Selected tags: polycyclic aromatic hydrocarbons (PAH)

A new power couple: The combined impact of the microbiome and chemical exposures on disease susceptibility (Part 2 of 2)

Allison Tracy is a Chemicals Policy Fellow. EDF Health Scientist Dr. Jennifer McPartland and Senior Scientist Dr. Richard Denison contributed to this post.

In Part 1 of this two-part post, I reviewed scientific evidence that the gut microbiome interacts with ingested chemicals to influence susceptibility to obesity and diabetes.  This hypothesis is the focus of a recent review article by Suzanne Snedeker and Anthony Hay.  Having reviewed evidence of the link between the microbiome and obesity and diabetes as well as the link between chemical exposures and obesity and diabetes, we now proceed to address this question:  Can the gut microbiome act in concert with ingested synthetic chemicals to predispose people to obesity and diabetes?

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What are you, really? How our microbiome mediates chemical exposures

Allison Tracy is a Chemicals Policy Fellow. Richard Denison, Ph.D., is a Senior Scientist.

For millennia people have contemplated the question “who am I?”  But how about the even more fundamental question, “what am I”?  The human body is made up of about 10 trillion cells that form our tissues and organs.  But did you know that the human gut is the home to microbes that comprise 10 times more – that is, 100 trillion – cells?  And that, while the human genome contains about 23,000 genes, there are some 3 million genes in the microbes living in the human gut?  Obviously, this complicates things.  It arguably means we could be considered to be more microbe than human!

These numbers should tip us off to the importance of what is known as our “microbiome.”  New science is shedding light on the central function of the microbiome as a mediator between external agents to which we’re exposed and the impacts of those exposures.  Recent studies show, for example, that as chemicals pass through the gastrointestinal tract, they undergo major changes in bioavailability (i.e., how easily they are taken up into our bodies) and in their toxicity.  Recognition of the role of the microbiome is shifting the playing field for toxicology in fundamental ways.   Read More »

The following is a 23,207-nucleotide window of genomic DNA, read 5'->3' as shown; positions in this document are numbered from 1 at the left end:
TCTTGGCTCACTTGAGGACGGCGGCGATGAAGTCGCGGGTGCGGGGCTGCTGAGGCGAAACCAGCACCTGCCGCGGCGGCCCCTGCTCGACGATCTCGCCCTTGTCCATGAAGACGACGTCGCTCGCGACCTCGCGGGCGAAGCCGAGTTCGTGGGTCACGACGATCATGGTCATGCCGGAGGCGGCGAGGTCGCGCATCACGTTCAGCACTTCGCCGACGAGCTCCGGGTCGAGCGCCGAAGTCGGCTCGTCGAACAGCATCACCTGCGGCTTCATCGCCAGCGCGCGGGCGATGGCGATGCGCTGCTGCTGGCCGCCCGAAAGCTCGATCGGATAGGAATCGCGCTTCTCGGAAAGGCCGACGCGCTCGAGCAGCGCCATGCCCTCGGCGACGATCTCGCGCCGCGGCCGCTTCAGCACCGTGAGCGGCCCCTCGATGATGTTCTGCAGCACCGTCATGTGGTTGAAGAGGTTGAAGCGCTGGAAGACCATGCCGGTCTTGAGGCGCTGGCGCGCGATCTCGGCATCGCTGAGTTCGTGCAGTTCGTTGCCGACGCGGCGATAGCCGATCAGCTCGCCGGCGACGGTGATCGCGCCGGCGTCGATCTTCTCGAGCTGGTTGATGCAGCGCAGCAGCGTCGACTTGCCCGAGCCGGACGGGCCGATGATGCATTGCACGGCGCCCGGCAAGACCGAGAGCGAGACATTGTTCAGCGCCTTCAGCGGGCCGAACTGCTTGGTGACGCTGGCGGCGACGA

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Chemical safety evaluation: Limitations of emerging test methods

Jennifer McPartland, Ph.D., is a Health Scientist. Richard Denison, Ph.D., is a Senior Scientist.

Parts in this series:      Part 1     Part 2     Part 3     Part 4

This is the fourth in a series of blog posts on new approaches that federal agencies are exploring to improve how chemicals are evaluated for safety.  In this post, we’ll discuss a number of current limitations and challenges that must be overcome if the new approaches are to fulfill their promise of transforming the current chemical safety testing paradigm.  Read More »

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They paved paradise, all right, and with a potent human carcinogen to boot

Richard Denison, Ph.D., is a Senior Scientist.

Imagine if someone spread a human carcinogen across millions of acres of land.  Then imagine that the carcinogen was found to be entering surface waters due to runoff from the treated acreage.  And then that the carcinogen was found to be accumulating in the dust in homes located near the treated acres.

Far-fetched?  Hardly.  Welcome to the good ol’ US of A.   Read More »

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New study demands far more than a pregnant pause: Expectant women carry dozens of toxic chemicals in their bodies

Richard Denison, Ph.D., is a Senior Scientist.

A long-awaited study documenting the presence of multiple toxic chemicals in the bodies of pregnant women was published today in Environmental Health Perspectives.  The study, conducted by researchers at Program on Reproductive Health and the Environment at the University of California, San Francisco, analyzed the most recent comprehensive biomonitoring data collected by the Centers for Disease Control (CDC) as part of its national human biomonitoring program.

The new study found widespread exposure of pregnant women to a large fraction of the chemicals for which biomonitoring is conducted, including chemicals that are currently in widespread use, such as brominated flame retardants (known as PBDEs) used in furniture foam and plastics, perfluorinated chemicals (PFCs) used in everything from packaging to textiles, and a pervasive environmental contaminant used in rocket fuel (perchlorate).

In particular the study noted:  “Certain PCBs, organochlorine pesticides, PFCs, phenols, PBDEs, phthalates, polycyclic aromatic hydrocarbons (PAHs) and perchlorate were detected in 99 to 100% of pregnant women.” (emphasis added)  Read More »

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